The group’s newest member is in this situation. Larry Sims has recently been freed after being jailed for 25 years for rape. His is an odd case where it looks like a crime might not actually have occurred at all. The state has released him after a DNA test showed that his cousin had sex with the alleged victim that night. (The cousin testified to that effect in the original trial, but the alleged victim denied it.) This fact convinced the judge that Sims had not received a fair trial, and he was released. Unlike the other Dallas exonerees, however, Sims was not found “actually innocent,” a designation that would allow him to receive compensation from the state. His case is now before the Texas Court of Criminal Appeals. If the court doesn’t rule him innocent, Sims is going to be starting life over at 60 years old, without a dime to his name.

“Is it against the law to get exonerated in Dallas County? They’re fighting so hard. They are wasting tax dollars,” Sims says, his voice shrouded in bitterness.

“You’re mad,” says Billy Smith. He also spent two decades in prison for a rape he didn’t commit. “You’re not going to beat them mad. You need to sit back and let your attorneys do their work.”

From there, the meeting evolves into a nuanced discussion about how to change the law so more exonerees are given “actual innocence.” The Dallas exonerees do their best to help each other, but they keep their eyes on the prize—changing the system.


These men have been freed because Dallas now has a district attorney, Craig Watkins, who’s eager to open innocence cases, and because the Dallas County medical examiner had the foresight to store decades worth of forensic evidence that can be tested for DNA. Very few, if any, other counties in Texas have a system like Dallas’s, making it difficult, and often impossible, for them to locate older evidence. Another reason so many have been freed is a long legacy of flawed police policies, coupled with Texas-style, tough-on-crime prosecutions. Under District Attorney Henry Wade—who served from the ’40s to the ’80s and is the Wade in Roe V. Wade—the Dallas DA’s office built a reputation for going hard after convictions. Wade himself never lost a case as prosecutor, and his office had conviction rates of over 90 percent. “The mentality was win at all costs,” says John Stickles, a defense attorney who helped found the Dallas exoneree group. “The thinking was, ‘If he’s been arrested and indicted, then we’re going to convict him.’”

As Wade-era exoneree Johnnie Pinchback puts it: “If you didn’t cop out, you got big times. That’s the way it was.” Pinchback says he was offered a 15-year plea deal. When he refused to confess to a crime he didn’t commit, the judge came back with 99 years.

This philosophy persisted after Wade left office in 1987. The theme that runs through almost every exoneree’s case is a reliance on eyewitness identification at the expense of other evidence. Police and prosecutors know that if a witness identifies his or her assailant, that’s all they need to make a powerful impression on the jury.

But human memory is susceptible to manipulation. Add to that the fact that the witness identification methods formerly used by the Dallas Police Department—and still used in many places—were deeply flawed. “Police lineups could be very suggestive,” says Dallas DA Watkins. “For instance, if the perpetrator was described as having a blue shirt on, then the police’s main suspect would be the only person in the lineup with a blue shirt.”

Police would show witnesses what’s known as a ‘six-pack’—six mug shots arranged on a page—and ask victims which one most resembled the perpetrator. It’s not surprising that victims would compare the photos and then pick the one that most resembled the attacker, even if they weren’t sure. Once a perpetrator is chosen, research shows that victims will insert the new face into their memories of the crime, becoming more sure of their choice over time.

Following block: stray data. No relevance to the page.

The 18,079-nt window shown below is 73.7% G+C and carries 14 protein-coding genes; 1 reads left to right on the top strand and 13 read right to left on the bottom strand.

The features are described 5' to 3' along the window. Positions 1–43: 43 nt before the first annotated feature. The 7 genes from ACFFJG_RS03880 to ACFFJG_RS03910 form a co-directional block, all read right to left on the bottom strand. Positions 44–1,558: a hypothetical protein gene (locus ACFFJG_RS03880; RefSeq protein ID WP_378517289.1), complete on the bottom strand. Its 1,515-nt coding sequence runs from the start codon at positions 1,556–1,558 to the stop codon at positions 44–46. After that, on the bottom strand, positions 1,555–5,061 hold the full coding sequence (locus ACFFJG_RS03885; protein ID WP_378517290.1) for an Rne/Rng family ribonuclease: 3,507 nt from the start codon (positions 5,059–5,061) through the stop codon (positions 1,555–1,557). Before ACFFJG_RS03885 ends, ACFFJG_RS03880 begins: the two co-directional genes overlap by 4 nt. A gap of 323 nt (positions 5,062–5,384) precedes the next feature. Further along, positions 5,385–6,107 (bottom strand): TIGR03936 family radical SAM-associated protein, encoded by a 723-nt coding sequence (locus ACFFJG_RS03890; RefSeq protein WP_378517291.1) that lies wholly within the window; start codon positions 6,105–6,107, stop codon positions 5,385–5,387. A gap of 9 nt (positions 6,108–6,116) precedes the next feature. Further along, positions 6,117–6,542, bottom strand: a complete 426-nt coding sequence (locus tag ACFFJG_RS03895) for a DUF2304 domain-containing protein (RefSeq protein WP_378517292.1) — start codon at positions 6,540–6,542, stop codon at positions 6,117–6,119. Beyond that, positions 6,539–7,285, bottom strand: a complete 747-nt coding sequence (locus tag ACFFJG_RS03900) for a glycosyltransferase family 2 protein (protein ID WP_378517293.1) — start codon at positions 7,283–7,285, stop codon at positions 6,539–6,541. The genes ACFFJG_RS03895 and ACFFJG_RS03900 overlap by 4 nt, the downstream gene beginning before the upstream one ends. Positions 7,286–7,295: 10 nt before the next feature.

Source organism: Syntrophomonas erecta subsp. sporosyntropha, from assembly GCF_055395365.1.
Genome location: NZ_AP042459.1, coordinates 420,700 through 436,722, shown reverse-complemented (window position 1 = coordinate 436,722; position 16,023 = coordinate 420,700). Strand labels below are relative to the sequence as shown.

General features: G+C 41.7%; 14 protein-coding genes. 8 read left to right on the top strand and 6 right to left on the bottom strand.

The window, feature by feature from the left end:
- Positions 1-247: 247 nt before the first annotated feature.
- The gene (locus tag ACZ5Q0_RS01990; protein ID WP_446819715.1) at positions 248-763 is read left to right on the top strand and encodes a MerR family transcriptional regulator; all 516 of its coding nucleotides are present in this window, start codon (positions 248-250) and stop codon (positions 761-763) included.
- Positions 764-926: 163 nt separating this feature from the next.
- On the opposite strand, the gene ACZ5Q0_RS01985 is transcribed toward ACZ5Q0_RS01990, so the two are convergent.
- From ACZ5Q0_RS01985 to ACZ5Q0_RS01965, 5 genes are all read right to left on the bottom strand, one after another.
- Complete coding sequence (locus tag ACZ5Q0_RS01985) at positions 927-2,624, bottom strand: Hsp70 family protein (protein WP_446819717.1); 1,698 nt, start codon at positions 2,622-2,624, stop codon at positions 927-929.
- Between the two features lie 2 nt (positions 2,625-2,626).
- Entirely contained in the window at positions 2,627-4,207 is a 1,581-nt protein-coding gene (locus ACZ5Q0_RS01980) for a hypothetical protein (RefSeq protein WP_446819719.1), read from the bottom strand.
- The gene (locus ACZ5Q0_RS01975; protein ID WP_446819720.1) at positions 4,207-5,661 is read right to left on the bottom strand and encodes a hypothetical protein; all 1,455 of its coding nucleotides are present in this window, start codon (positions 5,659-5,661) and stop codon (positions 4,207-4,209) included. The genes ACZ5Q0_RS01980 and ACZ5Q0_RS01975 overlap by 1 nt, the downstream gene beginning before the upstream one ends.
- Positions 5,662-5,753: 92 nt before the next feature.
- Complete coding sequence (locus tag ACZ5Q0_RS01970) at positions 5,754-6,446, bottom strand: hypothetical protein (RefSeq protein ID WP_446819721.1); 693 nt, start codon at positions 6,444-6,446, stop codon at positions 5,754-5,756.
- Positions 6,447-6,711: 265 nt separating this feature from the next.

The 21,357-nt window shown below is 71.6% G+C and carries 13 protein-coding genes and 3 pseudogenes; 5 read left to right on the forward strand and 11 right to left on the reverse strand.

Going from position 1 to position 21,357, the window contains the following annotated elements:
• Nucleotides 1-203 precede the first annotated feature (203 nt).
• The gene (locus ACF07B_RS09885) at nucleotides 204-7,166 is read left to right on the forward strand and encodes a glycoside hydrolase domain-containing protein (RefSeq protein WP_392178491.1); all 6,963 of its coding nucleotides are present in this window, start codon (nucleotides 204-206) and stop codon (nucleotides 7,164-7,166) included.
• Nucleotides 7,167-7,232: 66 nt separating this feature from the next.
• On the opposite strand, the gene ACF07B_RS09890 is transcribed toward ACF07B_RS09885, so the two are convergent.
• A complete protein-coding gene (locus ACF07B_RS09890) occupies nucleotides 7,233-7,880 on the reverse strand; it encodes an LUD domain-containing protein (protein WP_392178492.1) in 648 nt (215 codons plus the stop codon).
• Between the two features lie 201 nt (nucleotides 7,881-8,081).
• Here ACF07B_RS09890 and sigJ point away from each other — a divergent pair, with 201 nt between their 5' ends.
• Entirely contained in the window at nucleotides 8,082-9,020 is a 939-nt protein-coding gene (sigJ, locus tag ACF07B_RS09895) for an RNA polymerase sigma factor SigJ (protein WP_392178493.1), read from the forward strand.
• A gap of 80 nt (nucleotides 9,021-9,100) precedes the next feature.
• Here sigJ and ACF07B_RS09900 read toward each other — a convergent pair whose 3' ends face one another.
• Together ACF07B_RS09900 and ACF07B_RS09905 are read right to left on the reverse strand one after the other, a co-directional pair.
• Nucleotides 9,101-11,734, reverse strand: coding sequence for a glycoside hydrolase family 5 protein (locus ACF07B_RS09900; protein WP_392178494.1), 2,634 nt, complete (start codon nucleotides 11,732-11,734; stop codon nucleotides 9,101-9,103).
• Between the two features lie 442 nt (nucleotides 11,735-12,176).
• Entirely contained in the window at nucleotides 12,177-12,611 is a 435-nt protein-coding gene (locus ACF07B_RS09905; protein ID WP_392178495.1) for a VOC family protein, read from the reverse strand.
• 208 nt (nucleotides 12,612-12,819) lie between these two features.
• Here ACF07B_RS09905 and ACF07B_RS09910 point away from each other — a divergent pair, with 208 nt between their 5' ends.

Watkins has changed the way Dallas police gather eyewitness identifications. They now use a “double-blind” method in which the officer administering the lineups is not involved in the investigation and is not aware of the suspect’s identity. This prevents the kinds of suggestive remarks that have led to false identifications in the past. Witnesses are now shown photos one by one, to prevent picking the one who happens to most resemble the perpetrator. “It’s a work in progress,” said Watkins. “There might be a better system in five to 10 years. If we notice flaws, we have to be willing to make progress so the system works as it should.” Watkins and the Dallas exoneree group are backing legislation that would require that every county DA office in Texas implement a  system for eyewitness identification.

claude_simmonsMany false convictions are honest mistakes, but in some, the process is so flawed you have to wonder whether justice was ever the motive. Take the case of Christopher Scott and Claude Simmons, two members of the Texas Exoneree Project who were exonerated in 2009 after serving 12 years for capital murder. One night in 1997, Simmons wanted to get out of the house and invited Scott out to talk. On the way back home, Scott drove by the scene of a murder. A man named Alfonso Aguilar had been shot during a robbery in front of his wife, Celia Escobedo. The police followed Scott home, handcuffed him and took him to the police station—though he didn’t match Escobedo’s initial description. “They took me downtown and handcuffed me to a bench,” he recalls. “And they brought [Escobedo] to me, and it sounded like the police said, ‘This is the man who killed your husband?’ I couldn’t quite hear how she responded. I’m thinking, ‘I know she didn’t say what I thought she just said.’ But I knew it was bad because she was crying hysterically.”

listen to an excerpt from Christopher Scott’s interview


This was not proper eyewitness identification procedure—there wasn’t even a lineup. Once the police had the identification sewn up, they stopped looking for other suspects, though they couldn’t find any corroborating evidence to implicate Scott. There was no gunshot residue or blood on his clothes, his tire tracks or fingerprints were not at the scene of the crime, and none of the stolen items was in his possession. A week later, police picked up Simmons and indicted him as an accomplice.